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**Aberration of starlight due to....**

I have read that the 20+ arcsec annual aberration of starlight is explained by special relativity, but I found no further comment.

So how is it explained in SR?

-HarryWertm

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- Thread starter HarryWertM
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- #1

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I have read that the 20+ arcsec annual aberration of starlight is explained by special relativity, but I found no further comment.

So how is it explained in SR?

-HarryWertm

- #2

jtbell

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Here's a history of stellar aberration and how relativity fits into its explanation:

http://www.mathpages.com/rr/s2-05/2-05.htm

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Meir Achuz

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The 20 arcsec was measured and explained in 1729 by James Bradley. The explanation used only classical mechanics and the known speed of light. SR does not change this to lowest order.

The advantage of SR was that it gave the same correct result as Bradley, while ether drag theories did not.

SR predicts a v^/c^2 correction term, which has been measured quite recently.

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Does anyone know where to find more information regarding Meir's noted "quite recent" measurement of the SR correction term? Googled all over but found no mention of any such result.

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Meir Achuz

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I'm sorry. The measurements I mentioned were of the relativistic transverse Doppler shift. I don't know of any measurements of the relativistic part of aberration. I guess it is too small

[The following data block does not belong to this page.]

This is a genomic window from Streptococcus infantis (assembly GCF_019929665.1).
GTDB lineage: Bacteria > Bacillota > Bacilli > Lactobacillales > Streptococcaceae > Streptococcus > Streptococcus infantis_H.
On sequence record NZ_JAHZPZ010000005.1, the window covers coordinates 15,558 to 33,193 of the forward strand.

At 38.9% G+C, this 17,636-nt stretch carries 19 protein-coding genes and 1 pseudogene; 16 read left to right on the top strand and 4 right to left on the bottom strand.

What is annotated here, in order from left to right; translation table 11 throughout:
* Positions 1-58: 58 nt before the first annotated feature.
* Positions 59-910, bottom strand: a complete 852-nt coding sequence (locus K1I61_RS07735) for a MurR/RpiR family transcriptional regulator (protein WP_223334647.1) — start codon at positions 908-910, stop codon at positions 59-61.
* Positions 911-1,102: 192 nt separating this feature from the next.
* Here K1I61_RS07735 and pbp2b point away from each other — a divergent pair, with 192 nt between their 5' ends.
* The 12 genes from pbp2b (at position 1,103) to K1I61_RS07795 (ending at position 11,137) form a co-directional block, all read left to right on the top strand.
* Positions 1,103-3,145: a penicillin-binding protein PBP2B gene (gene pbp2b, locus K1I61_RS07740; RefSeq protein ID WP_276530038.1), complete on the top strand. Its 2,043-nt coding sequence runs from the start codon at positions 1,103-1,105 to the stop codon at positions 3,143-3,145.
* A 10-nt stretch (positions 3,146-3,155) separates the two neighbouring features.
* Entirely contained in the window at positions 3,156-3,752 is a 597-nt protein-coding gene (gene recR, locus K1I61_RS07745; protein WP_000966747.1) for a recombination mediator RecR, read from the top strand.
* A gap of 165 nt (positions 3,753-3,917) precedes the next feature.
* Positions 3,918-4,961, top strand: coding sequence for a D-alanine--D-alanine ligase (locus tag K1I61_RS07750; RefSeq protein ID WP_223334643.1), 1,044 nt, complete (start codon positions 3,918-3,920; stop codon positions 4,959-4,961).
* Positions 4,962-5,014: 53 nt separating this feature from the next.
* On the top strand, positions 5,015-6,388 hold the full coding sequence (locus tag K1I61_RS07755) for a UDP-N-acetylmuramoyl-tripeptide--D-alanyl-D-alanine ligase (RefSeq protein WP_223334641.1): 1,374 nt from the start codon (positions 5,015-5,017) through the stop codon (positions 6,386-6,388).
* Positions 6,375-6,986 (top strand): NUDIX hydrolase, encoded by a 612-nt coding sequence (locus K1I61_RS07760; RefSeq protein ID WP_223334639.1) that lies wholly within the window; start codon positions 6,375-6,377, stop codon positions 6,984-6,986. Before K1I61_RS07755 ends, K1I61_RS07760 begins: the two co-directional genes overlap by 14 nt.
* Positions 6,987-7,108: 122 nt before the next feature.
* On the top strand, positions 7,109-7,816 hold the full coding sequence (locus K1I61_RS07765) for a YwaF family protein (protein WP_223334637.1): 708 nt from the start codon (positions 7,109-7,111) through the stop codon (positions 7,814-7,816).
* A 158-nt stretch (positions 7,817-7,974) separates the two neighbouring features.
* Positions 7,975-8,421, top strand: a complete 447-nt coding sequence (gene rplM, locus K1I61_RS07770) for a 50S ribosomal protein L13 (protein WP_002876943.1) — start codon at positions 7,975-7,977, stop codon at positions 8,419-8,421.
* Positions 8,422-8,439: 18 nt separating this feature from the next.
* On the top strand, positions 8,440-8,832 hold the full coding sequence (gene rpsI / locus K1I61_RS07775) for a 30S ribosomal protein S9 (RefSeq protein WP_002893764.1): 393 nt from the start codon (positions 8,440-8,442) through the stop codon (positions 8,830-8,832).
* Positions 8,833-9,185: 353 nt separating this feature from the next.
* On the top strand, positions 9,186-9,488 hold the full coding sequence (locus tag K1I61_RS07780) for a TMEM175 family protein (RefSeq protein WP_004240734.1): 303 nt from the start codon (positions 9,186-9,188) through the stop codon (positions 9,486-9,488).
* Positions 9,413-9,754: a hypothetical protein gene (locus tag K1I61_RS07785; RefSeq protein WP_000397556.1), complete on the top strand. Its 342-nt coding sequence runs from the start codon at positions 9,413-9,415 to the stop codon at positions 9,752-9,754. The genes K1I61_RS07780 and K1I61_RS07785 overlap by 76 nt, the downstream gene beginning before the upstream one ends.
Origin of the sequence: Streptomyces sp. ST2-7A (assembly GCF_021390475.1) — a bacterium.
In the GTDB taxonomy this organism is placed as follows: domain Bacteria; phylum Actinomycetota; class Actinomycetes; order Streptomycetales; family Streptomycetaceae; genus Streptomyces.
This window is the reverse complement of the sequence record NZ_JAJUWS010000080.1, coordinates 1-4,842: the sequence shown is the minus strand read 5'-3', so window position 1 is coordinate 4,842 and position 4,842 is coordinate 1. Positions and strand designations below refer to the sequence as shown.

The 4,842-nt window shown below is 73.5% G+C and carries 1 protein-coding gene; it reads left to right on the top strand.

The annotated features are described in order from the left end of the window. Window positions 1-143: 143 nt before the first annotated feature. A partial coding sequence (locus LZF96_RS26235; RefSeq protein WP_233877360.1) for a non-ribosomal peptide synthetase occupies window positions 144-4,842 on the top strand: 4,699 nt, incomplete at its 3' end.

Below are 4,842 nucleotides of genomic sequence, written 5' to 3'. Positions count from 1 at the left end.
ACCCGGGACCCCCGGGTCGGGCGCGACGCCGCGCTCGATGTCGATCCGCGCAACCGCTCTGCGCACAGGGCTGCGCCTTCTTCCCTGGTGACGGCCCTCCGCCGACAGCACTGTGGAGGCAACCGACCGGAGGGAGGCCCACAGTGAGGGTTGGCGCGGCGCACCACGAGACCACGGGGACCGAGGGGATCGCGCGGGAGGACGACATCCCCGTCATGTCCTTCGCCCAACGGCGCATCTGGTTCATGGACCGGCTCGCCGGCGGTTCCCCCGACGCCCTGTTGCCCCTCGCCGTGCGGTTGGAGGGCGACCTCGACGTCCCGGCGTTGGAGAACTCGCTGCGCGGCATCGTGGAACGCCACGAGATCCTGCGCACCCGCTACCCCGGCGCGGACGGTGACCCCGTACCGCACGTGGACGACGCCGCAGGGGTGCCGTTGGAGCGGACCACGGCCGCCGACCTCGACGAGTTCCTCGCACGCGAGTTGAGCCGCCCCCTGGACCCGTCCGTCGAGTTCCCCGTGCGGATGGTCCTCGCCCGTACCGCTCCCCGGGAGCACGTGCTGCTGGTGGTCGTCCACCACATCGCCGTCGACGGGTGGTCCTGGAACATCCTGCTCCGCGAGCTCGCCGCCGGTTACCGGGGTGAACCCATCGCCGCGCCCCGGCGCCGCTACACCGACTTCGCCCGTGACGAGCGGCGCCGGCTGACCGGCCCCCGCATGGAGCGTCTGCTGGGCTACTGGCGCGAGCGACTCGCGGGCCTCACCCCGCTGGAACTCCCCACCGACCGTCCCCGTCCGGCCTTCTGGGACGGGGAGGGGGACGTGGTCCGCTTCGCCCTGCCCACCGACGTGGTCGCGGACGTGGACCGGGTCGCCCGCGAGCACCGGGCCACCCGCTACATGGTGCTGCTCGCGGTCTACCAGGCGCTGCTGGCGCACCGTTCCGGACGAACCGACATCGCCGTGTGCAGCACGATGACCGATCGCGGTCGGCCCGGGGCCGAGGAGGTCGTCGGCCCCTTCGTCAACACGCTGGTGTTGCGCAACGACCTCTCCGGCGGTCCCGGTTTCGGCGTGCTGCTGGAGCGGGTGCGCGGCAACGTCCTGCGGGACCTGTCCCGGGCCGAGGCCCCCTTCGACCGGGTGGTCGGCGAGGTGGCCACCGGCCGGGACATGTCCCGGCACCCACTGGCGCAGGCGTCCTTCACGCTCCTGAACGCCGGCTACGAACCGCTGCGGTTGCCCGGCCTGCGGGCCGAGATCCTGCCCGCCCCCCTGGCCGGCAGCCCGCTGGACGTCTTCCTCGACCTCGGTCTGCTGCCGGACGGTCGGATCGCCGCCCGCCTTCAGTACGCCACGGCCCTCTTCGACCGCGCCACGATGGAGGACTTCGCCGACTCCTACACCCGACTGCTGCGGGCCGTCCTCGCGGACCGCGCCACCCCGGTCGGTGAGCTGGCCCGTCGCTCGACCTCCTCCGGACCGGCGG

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Look up relativistic beaming or apparent super-luminal motion of relativistic supernova jets. It has been observed experimentally there.

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It looks like the most detailed and rigorous text on SR predictions is J. Aharoni, "The Special Theory of Relativity" 1965

Aharoni made predictions in terms of the ratio of semi-axes of projected ellipse. They differ from the classical geometric Earth orbit projection of Bradley.

[tex] \alpha(min)/\alpha(max) = \alpha(l=-sin\phi)/\alpha(l=0) [/tex]

That is approximately

[tex] cos\phi-[cos(\phi)sin(\phi)/2](v/c) + [cos(\phi)sin^2(\phi)/3](v/c)^2 -[cos(\phi)sin(\phi)(1/6+sin^2\phi/4](v/c)^3[/tex]

plus higher order terms

Another unverified parameter is the shape of the figure of aberration which is unique for SR compared with the Bradley figure of aberration.

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Look up relativistic beaming or apparent super-luminal motion of relativistic supernova jets. It has been observed experimentally there.

Would really prefer to know about new relativistic measurements of very historic phenomena like annual earth-orbital aberration of starlight rather than exotica like supernova jets.

the shape of the figure of aberration which is unique for SR

A bit puzzled by this. The maximal angle of aberration is slightly different for SR but isn't the minimal angle, and therefore minor axis of the elliptical "observation pattern", also different? And wouldn't the ratio of minimal and maximal axes be EXTREMELY slightly different for SR? Why not just measure the maximal angle of aberration as accurate as possible to attempt to find the second order SR correction? NASA budget too small or technology just not there yet?

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